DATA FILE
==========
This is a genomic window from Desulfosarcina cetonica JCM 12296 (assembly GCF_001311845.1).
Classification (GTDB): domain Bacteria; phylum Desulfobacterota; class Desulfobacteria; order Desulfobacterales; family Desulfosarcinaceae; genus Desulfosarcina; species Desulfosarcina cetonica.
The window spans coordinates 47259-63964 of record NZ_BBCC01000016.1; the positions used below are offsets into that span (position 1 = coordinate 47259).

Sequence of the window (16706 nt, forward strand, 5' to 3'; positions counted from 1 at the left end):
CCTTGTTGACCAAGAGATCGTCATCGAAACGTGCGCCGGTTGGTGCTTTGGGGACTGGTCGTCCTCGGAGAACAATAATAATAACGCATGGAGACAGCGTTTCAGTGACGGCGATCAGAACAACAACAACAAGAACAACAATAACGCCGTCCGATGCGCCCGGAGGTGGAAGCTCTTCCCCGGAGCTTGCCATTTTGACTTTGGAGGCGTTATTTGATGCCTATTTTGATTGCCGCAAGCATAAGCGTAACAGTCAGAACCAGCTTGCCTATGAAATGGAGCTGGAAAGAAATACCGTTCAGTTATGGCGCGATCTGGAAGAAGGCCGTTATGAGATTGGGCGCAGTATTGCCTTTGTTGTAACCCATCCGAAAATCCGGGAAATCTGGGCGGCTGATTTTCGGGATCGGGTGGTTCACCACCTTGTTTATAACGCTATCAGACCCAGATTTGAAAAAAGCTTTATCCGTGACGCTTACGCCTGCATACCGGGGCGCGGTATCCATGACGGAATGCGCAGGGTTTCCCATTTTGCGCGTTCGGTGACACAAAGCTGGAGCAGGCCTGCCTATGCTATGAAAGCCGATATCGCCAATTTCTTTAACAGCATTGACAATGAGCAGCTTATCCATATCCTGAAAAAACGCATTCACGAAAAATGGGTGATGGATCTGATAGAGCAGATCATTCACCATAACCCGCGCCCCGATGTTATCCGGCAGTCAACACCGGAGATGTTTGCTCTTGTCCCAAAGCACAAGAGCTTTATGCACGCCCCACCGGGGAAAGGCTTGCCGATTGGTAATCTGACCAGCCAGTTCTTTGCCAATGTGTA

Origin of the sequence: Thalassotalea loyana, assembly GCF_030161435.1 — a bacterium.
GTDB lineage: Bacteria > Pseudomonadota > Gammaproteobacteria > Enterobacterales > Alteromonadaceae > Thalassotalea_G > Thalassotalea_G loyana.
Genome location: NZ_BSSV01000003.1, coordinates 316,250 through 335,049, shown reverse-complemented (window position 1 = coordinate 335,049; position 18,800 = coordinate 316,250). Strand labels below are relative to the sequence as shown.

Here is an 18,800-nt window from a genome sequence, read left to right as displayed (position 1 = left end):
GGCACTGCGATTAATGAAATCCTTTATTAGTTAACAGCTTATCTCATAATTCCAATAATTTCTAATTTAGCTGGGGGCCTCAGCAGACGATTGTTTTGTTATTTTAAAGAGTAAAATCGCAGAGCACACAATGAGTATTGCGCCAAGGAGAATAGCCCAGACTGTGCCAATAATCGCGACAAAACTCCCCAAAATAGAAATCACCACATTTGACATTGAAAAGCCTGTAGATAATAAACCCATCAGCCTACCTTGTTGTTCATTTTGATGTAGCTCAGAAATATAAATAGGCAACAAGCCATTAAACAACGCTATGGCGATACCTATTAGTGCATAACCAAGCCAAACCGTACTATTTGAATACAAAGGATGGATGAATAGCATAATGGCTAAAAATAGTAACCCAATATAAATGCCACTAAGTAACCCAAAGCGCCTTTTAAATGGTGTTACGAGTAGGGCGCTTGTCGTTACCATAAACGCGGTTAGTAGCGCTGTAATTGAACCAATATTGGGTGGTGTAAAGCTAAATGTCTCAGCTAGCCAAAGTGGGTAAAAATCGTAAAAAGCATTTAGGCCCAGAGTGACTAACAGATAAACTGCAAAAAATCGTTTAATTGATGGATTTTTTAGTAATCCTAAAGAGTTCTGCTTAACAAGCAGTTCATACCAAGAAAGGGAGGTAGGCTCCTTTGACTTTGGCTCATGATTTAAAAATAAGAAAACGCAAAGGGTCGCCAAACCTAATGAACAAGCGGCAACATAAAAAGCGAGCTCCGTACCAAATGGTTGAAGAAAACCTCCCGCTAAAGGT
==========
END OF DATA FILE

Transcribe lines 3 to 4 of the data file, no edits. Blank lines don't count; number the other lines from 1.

The window spans coordinates 47259-63964 of record NZ_BBCC01000016.1; the positions used below are offsets into that span (position 1 = coordinate 47259).

Sequence of the window (16706 nt, forward strand, 5' to 3'; positions counted from 1 at the left end):